Med Alliance Group, a medical distributor in Illinois, is besieged by calls and emails from cities around the country. Each asks the same thing: Send more refrigerated trailers so that we can handle a situation we never could have imagined. “They’re coming from all over: From hospitals, health systems, coroner’s offices, VA facilities, county and state health departments, state emergency departments and funeral homes,” said Christie Penzol, a spokeswoman for Med Alliance. “It’s heart-wrenching.”
The company has rented all its trailers and there’s an 18-week wait for new materials to build more, she said. With U.S. medical experts and even President Donald Trump now estimating the death toll from the coronavirus pandemic could reach 240,000 nationwide, the sheer practicalities of death — where to put the bodies — are worrying just about everyone as cities, hospitals and private medical groups clamor to secure additional storage. The need is compounded by private mortuary space that is occupied longer than usual as people wait to bury their loved ones— regardless of how they died— because rules on social distancing make planning funerals difficult. It’s a crisis being repeated worldwide.
In Spain, where the death toll has climbed to nearly 12,000, an ice rink in Madrid was turned into a makeshift morgue after the city’s municipal funeral service said it could no longer take coronavirus bodies until it was restocked with protective equipment.
In Italy, embalmed bodies in caskets are being sent to church halls and warehouses while they await cremation or burial. And in the coastal Ecuadorian city of Guayaquil, macabre images and pleas from families on social media show dead loved ones wrapped in plastic or cloth, waiting for days to be taken away by overwhelmed morgue workers.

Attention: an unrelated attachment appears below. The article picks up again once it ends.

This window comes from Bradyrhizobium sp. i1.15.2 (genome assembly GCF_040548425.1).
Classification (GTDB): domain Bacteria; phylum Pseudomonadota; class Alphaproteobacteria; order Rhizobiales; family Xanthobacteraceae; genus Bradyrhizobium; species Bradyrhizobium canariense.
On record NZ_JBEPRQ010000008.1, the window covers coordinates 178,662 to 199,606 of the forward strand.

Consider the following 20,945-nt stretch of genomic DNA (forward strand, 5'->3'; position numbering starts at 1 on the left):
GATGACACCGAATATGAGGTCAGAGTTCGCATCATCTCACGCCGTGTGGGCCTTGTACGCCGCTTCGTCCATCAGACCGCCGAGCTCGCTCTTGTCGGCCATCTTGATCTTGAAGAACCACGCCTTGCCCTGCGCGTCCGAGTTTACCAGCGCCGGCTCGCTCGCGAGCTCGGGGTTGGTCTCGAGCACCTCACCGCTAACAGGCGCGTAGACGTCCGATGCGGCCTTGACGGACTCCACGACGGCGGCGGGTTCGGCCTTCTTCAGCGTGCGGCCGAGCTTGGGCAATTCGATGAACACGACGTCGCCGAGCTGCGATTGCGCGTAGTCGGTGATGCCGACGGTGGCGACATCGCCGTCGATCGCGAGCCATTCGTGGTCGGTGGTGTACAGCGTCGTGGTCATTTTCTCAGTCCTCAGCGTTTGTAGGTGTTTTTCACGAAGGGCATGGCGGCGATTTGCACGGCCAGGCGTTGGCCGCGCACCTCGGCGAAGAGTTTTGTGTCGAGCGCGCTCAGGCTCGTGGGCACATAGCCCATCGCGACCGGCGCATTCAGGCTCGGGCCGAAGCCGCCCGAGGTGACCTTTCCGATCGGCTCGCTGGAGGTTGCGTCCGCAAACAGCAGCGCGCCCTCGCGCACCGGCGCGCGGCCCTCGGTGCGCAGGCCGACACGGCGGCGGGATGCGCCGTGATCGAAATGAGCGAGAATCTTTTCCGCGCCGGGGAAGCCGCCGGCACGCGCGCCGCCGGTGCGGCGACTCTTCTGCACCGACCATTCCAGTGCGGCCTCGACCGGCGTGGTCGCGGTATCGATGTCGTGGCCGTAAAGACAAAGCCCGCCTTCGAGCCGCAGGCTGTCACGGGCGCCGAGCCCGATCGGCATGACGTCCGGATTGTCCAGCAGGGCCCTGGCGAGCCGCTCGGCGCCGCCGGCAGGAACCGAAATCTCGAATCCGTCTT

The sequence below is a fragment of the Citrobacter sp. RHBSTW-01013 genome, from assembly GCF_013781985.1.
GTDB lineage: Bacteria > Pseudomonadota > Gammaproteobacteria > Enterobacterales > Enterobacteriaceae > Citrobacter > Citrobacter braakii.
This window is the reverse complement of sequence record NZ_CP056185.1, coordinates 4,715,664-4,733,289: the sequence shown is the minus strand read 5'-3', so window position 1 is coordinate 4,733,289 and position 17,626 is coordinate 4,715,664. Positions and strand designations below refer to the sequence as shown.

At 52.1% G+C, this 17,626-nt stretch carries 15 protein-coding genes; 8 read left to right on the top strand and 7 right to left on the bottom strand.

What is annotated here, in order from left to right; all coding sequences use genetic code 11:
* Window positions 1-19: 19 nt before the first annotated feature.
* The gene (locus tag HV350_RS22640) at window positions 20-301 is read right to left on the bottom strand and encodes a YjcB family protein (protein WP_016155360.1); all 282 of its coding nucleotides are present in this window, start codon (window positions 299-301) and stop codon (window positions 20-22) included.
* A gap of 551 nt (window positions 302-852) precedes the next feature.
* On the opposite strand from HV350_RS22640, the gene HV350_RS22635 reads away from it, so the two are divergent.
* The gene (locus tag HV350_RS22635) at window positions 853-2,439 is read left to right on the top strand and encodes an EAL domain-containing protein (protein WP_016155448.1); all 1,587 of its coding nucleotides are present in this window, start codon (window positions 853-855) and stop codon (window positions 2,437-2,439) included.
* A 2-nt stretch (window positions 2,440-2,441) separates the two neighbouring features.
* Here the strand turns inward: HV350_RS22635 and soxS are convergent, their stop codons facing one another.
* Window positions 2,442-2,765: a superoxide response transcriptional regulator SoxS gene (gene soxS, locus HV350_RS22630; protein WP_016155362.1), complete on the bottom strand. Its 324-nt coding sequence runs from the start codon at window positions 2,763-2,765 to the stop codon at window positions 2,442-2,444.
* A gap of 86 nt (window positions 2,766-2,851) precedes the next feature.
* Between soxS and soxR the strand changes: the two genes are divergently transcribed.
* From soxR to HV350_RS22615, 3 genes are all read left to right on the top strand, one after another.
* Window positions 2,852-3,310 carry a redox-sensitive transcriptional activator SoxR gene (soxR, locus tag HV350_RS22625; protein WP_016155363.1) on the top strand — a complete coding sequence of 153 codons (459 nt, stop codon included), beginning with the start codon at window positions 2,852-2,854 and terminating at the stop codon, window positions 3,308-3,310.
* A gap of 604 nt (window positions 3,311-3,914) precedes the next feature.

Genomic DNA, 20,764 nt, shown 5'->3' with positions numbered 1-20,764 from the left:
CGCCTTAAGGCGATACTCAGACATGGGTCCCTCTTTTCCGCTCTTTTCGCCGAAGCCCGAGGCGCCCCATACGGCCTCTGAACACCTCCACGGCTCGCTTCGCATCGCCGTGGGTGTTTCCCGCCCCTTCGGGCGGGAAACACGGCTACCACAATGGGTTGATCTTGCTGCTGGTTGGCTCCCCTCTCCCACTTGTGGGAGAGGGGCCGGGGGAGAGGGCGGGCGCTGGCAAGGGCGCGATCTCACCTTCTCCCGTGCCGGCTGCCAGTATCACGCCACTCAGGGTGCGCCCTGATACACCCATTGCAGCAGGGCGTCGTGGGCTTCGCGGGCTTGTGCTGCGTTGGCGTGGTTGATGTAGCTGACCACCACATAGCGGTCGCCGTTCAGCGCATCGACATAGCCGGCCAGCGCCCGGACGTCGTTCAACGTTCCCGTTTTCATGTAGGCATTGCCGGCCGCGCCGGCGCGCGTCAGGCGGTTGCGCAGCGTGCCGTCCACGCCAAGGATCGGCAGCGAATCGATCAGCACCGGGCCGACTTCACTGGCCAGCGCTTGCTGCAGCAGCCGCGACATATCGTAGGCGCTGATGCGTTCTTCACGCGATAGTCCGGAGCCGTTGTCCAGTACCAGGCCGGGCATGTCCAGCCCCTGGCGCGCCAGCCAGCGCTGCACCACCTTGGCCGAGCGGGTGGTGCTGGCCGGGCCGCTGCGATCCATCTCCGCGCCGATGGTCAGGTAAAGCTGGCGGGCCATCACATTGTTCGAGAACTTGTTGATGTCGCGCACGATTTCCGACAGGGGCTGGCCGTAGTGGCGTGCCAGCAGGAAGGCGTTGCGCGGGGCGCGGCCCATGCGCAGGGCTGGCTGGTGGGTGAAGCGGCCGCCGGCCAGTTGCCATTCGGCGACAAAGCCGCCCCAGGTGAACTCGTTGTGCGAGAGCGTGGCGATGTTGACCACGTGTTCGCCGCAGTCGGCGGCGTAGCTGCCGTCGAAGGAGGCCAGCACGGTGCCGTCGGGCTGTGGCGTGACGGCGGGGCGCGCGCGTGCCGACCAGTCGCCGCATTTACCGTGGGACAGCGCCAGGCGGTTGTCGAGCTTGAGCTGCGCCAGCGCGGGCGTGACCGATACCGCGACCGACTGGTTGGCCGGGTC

In the U.S. epicenter of New York City, where the death toll was nearly 1,900 on Saturday, authorities brought in refrigerated trucks to store bodies. At Brooklyn Hospital Center, a worker wheeled out a body covered in white plastic on a gurney and a forklift operator carefully raised it into a refrigerated trailer. Cities and states that haven’t been hard-hit yet are trying to prepare for the worst. It’s hard to say exactly how much morgue space is available nationwide.
Many cities and counties submit emergency preparedness plans for review by state and federal officials, but tallies aren’t always complete and private mortuaries aren’t always included. Trade groups like the National Association of Medical Examiners don’t track those capacities either. But, in general, few morgues in the country can hold even 200 to 300 bodies.
In Washington, D.C., which has a morgue that can hold about 270 bodies, officials said they would seek help from federal partners if needed. Dallas has a plan for refrigerated space as part of its emergency preparedness efforts. And Chicago is already using a trailer outside the medical examiner’s office for the bodies of coronavirus victims, and may use a refrigerated warehouse if needed. Meanwhile, the Federal Emergency Management Agency has asked the Defense Department for 100,000 body bags, Pentagon spokesman Air Force Lt. Col. Michael Andrews said Thursday. On a daily basis, the system works at essentially full capacity in most jurisdictions, said Robert A.